F U L L . R E V I E W S


Nullingroots
Into the Grey
Type: CD
Company: Prosthetic
Release: 2017
Genre: Black
Reviewer: Greg Watson
Published: 12/6/2017
In your face aggression and subtle, melodic passages
It feels like 2017 has been the year for black metal releases that leapfrog each other for being the best release so far. 'Into the Grey' is one that will top many people's lists for album of the year and is definitely a strong contender to make my year end list. Playing post-black metal, Nullingroots delivers some serious firepower with the tracks that make up 'Into the Grey'. While the tracks are fairly lengthy, most average over ten minutes, the band does a superb job of making them feel seamless and helping you forget that you're listening to one song. There are elements of Castevet and Deafheaven present on the album but the sound that Nullingroots has culled is a great blend of in your face aggression and subtle, melodic passages. The vocals remain well within the black metal genre and are very well done throughout. The music on 'Into the Grey' is what really caught my attention though. You get a track like "Rust" that starts off with this really doomy sounding riff accompanied by screams and jazzy drumming that gives way to a psychedelic little hook before the black metal comes in and kicks into high gear. The drummer rides the high hats like a beast and then just as quickly as the black metal started, it's replaced by this clean guitar line and some subtle drumming as it winds down to a more melancholic ending. Each song has so much going on that you are so focused on it, you forget that you were just listening to one song. I've heard things I've missed before on my subsequent listens and I love discovering things like that when I go back to an album. Nullingroots have provided us with yet another contender for AOTY with 'Into the Grey' and I see lots of good things coming in the future for this band.
About this Writer:
Greg Watson // Greg Watson has been hooked on the loud and heavy sounds since the summer of 1994 when he first heard the opening notes of "Operation: Mindcrime" by Queensryche. Since then his tastes have expanded and grown like the ever evolving heavy metal tree of genres. He has been an active member of Maximum Metal off and on for 10 years. In his spare time, Greg enjoys deciding the fate of his loyal subjects in the realm of Skyrim and secretly playing air keyboard to "Separate Ways" by Journey when no one is watching. He currently resides in Roanoke, VA with his wife and his metal wannabe beagle.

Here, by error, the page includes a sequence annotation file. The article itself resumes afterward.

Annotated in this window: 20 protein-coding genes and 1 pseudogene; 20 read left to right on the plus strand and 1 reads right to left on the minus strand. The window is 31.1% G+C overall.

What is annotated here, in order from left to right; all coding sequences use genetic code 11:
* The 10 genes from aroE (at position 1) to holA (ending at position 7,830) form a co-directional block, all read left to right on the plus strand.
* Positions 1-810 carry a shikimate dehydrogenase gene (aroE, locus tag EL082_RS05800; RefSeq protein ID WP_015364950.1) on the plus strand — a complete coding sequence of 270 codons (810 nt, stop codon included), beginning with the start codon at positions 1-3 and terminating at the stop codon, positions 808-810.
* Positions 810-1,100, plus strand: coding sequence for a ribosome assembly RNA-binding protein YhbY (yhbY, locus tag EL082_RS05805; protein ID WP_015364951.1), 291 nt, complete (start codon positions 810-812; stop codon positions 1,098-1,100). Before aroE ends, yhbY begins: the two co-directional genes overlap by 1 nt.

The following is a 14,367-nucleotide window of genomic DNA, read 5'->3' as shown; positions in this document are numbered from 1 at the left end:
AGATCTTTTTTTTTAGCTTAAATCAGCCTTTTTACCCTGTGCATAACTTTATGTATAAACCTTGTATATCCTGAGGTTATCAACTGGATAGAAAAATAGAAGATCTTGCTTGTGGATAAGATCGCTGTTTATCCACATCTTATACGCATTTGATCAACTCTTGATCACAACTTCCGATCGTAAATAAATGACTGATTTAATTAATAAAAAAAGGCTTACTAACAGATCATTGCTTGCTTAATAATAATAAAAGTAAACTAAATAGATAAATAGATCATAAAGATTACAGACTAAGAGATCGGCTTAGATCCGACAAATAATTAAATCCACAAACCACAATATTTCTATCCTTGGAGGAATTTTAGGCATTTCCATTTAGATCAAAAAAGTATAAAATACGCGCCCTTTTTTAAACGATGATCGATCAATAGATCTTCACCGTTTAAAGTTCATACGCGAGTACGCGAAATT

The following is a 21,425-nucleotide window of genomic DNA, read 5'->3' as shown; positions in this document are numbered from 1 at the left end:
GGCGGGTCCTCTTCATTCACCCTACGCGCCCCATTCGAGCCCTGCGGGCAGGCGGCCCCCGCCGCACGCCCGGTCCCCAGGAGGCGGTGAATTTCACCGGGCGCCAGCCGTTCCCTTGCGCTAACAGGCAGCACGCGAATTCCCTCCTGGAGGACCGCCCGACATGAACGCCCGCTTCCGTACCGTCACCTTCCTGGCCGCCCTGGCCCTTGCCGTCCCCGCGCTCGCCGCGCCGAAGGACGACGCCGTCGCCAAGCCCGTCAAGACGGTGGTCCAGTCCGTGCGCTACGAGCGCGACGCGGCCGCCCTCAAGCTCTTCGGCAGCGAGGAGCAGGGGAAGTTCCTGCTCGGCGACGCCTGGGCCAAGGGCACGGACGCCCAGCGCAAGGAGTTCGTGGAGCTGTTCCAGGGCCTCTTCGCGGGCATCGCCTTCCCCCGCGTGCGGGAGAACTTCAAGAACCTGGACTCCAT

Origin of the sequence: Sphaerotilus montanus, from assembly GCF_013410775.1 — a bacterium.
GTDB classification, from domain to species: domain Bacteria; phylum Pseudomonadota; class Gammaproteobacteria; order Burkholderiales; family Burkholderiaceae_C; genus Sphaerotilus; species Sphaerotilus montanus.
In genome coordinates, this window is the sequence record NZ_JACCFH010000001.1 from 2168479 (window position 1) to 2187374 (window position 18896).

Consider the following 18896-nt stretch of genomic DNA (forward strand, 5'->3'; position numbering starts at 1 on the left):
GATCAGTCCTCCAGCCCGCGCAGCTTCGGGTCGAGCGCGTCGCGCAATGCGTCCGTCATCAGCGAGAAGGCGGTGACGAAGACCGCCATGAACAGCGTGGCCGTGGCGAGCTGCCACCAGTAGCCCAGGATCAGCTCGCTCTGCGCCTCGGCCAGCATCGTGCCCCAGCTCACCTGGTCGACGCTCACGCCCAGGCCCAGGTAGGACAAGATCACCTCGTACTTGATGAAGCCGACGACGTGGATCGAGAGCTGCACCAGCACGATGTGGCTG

Maximum Metal Rating Legend - Click for Full Details
5 Excellent - Buy it and say a prayer to the metal gods that you were tuned on to this masterpiece. A classic.
4-4.5 Great - Almost perfect records but there's probably a clunker or a lacking somewhere to keep it from perfection. You won't feel bad about dropping some bones on these.
3.5 Good - Most of the record is good, but there may be some filler. This is the OK range where you'd search for the record on sale or used.
3 Average - Some good songs, some bad ones at about a half/half ratio. Could show skills but be dull overall. Redeeming qualities for indy bands are effort and passion. Majors that don't try or suck outright end up here.
2-2.5 Fair - Worth a listen, but best obtained by collectors. There is much better metal out there.
1-1.5 Bad - Major problems with music, lyrics, production, etc.
0 Terrible or an otherwise waste of your life and time.

Note: Reviews are graded from 0-5, anything higher or not showing is from our old style. Scores, however, do not reveal the important features. The written review that accompanies the ratings is the best source of information regarding the music on our site. Reviewing is opinionated, not a qualitative science, so scores are personal to the reviewer and could reflect anything from being technically brilliant to gloriously cheesy fun.

Demos and independent releases get some slack since the bands are often spent broke supporting themselves and trying to improve. Major releases usually have big financial backing, so they may be judged by a heavier hand. All scores can be eventually adjusted up or down by comparison of subsequent releases by the same band. We attempt to keep biases out of reviews and be advocates of the consumer without the undo influence of any band, label, management, promoter, etc.

The best way to determine how much you may like certain music is to listen to it yourself.



ALL FULL REVIEWS FOR: NULLINGROOTS
CD
TITLE BAND
DOR
REVIEWER DATE
Into the GreyNullingroots
2017
Greg Watson12/6/2017


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